Silver nanoparticles found in anti-odour and anti-bacterial socks are released in the washing cycle, and are likely to be released into the environment where they could harm fish and other wildlife according to a study conducted in Switzerland
Dr Bernd Nowack and colleagues from the Swiss Federal Laboratories for Materials Testing and Research studied the release of nanoparticles in laundry water from nine different textiles – including different brands of anti-odour socks – noting that the widespread use of silver nanoparticles in consumer products is likely to result in the distribution of the nanoparticles in lakes and streams.
However, Dr Nowack told Laboratory News: “There is not much release of nanoparticles – so it doesn’t make a difference whether you have a conventional silver textile or a nano-textile – except that the nano-textile releases less silver to the environment. Nano-Ag only contributes to a small extent to the silver flow into the environment”.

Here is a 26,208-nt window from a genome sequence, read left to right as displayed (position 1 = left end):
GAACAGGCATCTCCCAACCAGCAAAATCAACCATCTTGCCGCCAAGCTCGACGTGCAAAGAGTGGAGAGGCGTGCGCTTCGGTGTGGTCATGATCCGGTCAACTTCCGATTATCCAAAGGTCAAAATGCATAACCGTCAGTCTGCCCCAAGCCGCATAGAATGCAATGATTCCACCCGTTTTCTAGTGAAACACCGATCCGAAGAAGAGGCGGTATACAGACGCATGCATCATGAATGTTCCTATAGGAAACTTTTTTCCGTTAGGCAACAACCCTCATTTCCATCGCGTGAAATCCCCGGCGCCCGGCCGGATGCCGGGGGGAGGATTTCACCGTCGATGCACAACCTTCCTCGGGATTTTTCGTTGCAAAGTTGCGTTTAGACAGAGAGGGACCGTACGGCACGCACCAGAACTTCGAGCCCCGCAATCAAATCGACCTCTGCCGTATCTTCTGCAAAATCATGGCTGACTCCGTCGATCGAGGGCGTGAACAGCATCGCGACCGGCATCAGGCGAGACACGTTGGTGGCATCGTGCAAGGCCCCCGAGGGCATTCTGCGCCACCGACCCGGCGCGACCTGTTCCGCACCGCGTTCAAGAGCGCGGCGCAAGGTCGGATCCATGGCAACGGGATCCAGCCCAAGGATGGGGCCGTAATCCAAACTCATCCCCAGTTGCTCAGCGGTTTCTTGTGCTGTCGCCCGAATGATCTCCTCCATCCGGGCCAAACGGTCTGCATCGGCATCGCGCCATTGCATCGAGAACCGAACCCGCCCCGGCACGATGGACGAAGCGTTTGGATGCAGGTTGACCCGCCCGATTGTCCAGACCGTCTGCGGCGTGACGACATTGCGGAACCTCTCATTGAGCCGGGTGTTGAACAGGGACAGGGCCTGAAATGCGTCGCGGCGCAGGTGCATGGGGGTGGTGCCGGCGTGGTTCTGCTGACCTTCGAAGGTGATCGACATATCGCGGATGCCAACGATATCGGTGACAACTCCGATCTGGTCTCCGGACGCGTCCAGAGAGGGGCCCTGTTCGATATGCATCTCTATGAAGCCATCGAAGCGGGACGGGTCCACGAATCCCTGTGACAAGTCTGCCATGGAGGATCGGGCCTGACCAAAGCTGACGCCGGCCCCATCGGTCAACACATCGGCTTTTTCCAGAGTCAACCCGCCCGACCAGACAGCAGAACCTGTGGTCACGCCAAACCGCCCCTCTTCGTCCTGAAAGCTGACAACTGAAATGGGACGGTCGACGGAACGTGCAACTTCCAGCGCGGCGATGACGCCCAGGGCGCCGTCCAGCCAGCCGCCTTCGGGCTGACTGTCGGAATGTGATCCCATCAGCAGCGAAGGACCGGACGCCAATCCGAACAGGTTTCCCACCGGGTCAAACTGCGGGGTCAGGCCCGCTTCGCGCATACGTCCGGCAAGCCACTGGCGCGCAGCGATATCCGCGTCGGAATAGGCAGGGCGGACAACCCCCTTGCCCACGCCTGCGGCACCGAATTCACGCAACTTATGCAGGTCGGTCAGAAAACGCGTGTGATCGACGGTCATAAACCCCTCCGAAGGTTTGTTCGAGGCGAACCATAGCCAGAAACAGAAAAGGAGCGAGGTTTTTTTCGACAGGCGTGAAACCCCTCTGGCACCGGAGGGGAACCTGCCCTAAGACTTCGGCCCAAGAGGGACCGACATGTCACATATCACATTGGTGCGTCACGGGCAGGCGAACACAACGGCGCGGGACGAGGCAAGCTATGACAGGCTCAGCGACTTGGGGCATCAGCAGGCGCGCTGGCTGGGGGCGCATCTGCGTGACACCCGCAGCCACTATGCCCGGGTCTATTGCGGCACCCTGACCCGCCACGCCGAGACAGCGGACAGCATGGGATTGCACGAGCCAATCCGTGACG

He continued: “Nanotextiles do not release their silver as nanoparticles (only to a small extent) and they are not different from conventional silver-textiles. So they do not pose a specific "nano-hazard" to the environment.”
The study – published in Environmental Science & Technology – showed most particles released were relatively large, and during the first wash. The total released during a normal washing cycle without bleach varied from 1.3 to 35% of the fabrics total nanosilver. It also showed that in everyday washing, bleach had no effect on the amount of silver nanoparticles released.
The study came about after Dr Nowack’s work on exposure modelling of engineered nanoparticles in the environment; he needed further information of the release of nanoparticles from products. “We decided to start with nanotextiles as there is much expertise on textiles available in our institute,” he said, “I am to continue this work, especially to get more information on the coarse particles that were released (e.g. composition, behaviour, removal during water treatment).”
Manufacturers use silver nanoparticles because of their antibacterial action, which slows the growth of odour-causing bacteria. Silver is used in clothing in two main forms; either as silver ions integrated into the polymer the yarn is made from, or it is coated onto the yarn.